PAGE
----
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Cities, county to meet on service delivery map
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Officials from Effingham County and the county’s three municipalities will meet this morning to discuss service delivery area lines.

Representatives from the three cities met last week to go over the service delivery map, which designates which government will provide such things as water and sewer. Rincon and the county have not been able to agree upon proposed service delivery lines.

“The intent behind the service delivery law is to avoid duplication of governmentally intended services,” county engineer Steve Liotta said. “It is not intended to address private developers. The state wants to ensure there are not water and sewer lines from multiple governments running through a subdivision. It’s just lines on a map to preclude us from serving the same area.”

The lines also allow developers to know who will be providing their water and sewer lines.

Rincon and the county are at loggerheads over service delivery lines for areas just east of the city and for areas west of Rincon. The county has a 16-inch water line and a pump station off Blandford Road and serves Blandford Elementary.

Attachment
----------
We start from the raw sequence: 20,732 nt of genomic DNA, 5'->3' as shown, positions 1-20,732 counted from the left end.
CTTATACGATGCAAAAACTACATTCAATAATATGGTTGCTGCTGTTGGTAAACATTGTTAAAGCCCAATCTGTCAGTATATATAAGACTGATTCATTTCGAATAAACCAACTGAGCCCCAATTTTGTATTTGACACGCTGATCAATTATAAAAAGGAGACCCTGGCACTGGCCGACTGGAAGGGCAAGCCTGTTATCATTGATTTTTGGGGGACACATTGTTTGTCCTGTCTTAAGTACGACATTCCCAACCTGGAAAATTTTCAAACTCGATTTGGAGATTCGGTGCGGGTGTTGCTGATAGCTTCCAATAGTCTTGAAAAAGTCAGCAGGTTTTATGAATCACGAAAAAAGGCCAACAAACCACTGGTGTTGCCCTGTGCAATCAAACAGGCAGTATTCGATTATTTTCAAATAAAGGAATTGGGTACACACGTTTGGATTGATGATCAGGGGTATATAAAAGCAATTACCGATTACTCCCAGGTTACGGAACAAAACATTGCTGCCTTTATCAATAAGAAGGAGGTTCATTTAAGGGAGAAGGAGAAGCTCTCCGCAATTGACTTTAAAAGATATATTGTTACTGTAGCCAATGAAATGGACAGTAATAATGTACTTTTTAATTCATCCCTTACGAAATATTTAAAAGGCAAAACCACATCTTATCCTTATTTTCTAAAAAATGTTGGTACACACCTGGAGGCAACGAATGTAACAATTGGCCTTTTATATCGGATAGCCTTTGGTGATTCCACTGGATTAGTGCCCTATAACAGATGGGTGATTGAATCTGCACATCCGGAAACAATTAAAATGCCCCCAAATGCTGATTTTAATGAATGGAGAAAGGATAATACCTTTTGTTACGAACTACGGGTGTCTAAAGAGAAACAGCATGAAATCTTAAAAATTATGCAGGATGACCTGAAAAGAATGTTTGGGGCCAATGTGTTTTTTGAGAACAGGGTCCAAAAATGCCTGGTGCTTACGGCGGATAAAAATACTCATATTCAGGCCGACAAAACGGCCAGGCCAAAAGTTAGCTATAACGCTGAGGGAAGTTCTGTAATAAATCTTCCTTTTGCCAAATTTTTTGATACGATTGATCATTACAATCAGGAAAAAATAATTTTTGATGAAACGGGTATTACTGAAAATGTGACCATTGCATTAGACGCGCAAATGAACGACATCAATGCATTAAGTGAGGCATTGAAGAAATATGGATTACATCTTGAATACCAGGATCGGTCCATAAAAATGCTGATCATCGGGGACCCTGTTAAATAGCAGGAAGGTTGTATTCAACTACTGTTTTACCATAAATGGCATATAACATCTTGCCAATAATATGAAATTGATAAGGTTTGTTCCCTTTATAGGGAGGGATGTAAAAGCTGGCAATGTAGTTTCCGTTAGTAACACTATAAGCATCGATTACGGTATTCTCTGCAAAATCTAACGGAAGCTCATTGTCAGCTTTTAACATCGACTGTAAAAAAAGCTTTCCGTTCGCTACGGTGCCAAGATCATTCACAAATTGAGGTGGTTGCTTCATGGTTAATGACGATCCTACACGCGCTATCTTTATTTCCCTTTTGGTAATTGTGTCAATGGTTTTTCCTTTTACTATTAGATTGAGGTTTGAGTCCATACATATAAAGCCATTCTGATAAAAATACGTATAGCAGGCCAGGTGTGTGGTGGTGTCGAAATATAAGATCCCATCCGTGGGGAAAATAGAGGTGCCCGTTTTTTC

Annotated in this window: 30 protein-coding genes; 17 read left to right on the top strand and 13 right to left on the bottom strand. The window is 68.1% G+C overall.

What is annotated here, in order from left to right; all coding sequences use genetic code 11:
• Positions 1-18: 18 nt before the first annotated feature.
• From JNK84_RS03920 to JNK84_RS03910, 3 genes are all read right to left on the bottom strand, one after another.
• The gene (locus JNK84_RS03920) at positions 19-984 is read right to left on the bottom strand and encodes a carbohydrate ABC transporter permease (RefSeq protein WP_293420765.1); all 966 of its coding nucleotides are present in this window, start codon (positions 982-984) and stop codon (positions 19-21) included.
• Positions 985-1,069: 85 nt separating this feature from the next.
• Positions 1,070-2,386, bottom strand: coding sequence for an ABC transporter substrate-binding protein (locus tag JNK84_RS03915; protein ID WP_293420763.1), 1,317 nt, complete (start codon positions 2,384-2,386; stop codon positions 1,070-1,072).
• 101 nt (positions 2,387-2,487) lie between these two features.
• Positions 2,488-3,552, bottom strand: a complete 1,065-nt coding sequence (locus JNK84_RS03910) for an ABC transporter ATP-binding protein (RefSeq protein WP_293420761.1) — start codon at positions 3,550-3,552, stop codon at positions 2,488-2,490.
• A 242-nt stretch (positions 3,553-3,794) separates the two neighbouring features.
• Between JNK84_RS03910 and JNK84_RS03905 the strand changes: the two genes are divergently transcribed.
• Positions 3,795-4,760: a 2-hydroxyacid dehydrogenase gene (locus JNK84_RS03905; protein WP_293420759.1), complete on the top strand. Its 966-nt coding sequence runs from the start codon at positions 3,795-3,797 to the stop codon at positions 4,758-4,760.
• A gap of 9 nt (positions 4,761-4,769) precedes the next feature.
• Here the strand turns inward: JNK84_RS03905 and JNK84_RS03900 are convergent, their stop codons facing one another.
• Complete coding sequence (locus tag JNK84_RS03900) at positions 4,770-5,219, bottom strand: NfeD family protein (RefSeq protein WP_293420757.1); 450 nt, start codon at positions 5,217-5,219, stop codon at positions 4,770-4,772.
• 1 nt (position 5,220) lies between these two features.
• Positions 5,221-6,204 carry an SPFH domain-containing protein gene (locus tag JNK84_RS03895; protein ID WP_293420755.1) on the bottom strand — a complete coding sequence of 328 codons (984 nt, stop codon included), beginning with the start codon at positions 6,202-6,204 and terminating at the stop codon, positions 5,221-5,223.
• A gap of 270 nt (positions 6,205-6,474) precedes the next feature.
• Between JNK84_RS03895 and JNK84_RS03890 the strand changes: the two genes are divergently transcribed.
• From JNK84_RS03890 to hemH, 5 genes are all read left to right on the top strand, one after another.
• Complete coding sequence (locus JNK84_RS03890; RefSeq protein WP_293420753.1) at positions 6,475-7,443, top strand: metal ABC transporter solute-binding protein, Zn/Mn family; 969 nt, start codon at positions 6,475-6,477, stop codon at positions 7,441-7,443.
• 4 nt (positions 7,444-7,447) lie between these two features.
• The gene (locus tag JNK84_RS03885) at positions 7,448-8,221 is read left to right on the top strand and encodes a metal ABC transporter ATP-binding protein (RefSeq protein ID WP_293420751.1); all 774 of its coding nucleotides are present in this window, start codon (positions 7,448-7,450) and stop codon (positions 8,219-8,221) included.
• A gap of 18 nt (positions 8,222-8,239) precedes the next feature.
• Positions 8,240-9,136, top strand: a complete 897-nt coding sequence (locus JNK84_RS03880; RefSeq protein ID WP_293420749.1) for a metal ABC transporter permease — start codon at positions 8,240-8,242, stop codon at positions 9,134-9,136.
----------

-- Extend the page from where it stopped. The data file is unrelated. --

“We see no need for them to come across our lines,” interim County Administrator David Crawley said.

Guyton and the county also have discussed service delivery areas for that part of the county. Guyton is in the process of securing land and financing for a wastewater treatment plant.

“If Guyton is not able to get a (Georgia Environmental Facilities Authority) loan for a $14 million wastewater treatment plant, we need to renegotiate the service delivery area,” Crawley said.

But commissioners balked at some of the service delivery area proposals.

“Personally, I don’t agree with any of them,” Commissioner Reggie Loper said. “Springfield’s got all the way to Stillwell (Road) and the Savannah River. Rincon’s got a huge area. Guyton’s got a huge area. I know we have to give them a service area. I didn’t know we had to give them the whole county.”

Under state statute, cities have a floating half-mile around their limits for their service delivery area.

Crawley said county staff wants to create language in the agreement to allow flexibility to change the service delivery areas. For a service delivery map to go forward to the state Department of Community Affairs for approval, the county, the county seat (Springfield) and one of the other two cities must agree to the map.

“No matter if all three cities concur, it cannot move forward without the county’s approval,” he said.